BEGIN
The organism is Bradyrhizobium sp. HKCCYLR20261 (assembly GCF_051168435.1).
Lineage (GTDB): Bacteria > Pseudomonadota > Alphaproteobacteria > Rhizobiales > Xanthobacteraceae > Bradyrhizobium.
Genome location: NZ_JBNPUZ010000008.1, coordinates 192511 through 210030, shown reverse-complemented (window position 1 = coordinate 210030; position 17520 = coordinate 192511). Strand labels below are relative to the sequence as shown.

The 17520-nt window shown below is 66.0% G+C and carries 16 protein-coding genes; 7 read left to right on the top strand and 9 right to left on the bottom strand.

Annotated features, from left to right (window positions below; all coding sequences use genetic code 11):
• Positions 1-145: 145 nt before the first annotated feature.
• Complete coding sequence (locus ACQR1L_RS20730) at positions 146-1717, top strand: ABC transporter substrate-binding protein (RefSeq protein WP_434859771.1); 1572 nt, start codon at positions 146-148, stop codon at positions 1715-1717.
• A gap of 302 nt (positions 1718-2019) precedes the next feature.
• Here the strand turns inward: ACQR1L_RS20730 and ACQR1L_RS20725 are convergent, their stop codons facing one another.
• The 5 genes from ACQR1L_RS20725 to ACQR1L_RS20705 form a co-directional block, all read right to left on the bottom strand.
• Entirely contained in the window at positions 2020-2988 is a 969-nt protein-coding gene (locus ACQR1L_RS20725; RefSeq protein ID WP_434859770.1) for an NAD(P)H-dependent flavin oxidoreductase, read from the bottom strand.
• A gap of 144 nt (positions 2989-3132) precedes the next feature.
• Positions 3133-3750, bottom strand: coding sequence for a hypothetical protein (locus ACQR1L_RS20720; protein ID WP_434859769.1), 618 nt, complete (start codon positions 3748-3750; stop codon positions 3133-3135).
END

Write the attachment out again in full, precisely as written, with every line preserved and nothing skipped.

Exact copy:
The organism is Bradyrhizobium sp. HKCCYLR20261 (assembly GCF_051168435.1).
Lineage (GTDB): Bacteria > Pseudomonadota > Alphaproteobacteria > Rhizobiales > Xanthobacteraceae > Bradyrhizobium.
Genome location: NZ_JBNPUZ010000008.1, coordinates 192511 through 210030, shown reverse-complemented (window position 1 = coordinate 210030; position 17520 = coordinate 192511). Strand labels below are relative to the sequence as shown.

The 17520-nt window shown below is 66.0% G+C and carries 16 protein-coding genes; 7 read left to right on the top strand and 9 right to left on the bottom strand.

Annotated features, from left to right (window positions below; all coding sequences use genetic code 11):
• Positions 1-145: 145 nt before the first annotated feature.
• Complete coding sequence (locus ACQR1L_RS20730) at positions 146-1717, top strand: ABC transporter substrate-binding protein (RefSeq protein WP_434859771.1); 1572 nt, start codon at positions 146-148, stop codon at positions 1715-1717.
• A gap of 302 nt (positions 1718-2019) precedes the next feature.
• Here the strand turns inward: ACQR1L_RS20730 and ACQR1L_RS20725 are convergent, their stop codons facing one another.
• The 5 genes from ACQR1L_RS20725 to ACQR1L_RS20705 form a co-directional block, all read right to left on the bottom strand.
• Entirely contained in the window at positions 2020-2988 is a 969-nt protein-coding gene (locus ACQR1L_RS20725; RefSeq protein ID WP_434859770.1) for an NAD(P)H-dependent flavin oxidoreductase, read from the bottom strand.
• A gap of 144 nt (positions 2989-3132) precedes the next feature.
• Positions 3133-3750, bottom strand: coding sequence for a hypothetical protein (locus ACQR1L_RS20720; protein ID WP_434859769.1), 618 nt, complete (start codon positions 3748-3750; stop codon positions 3133-3135).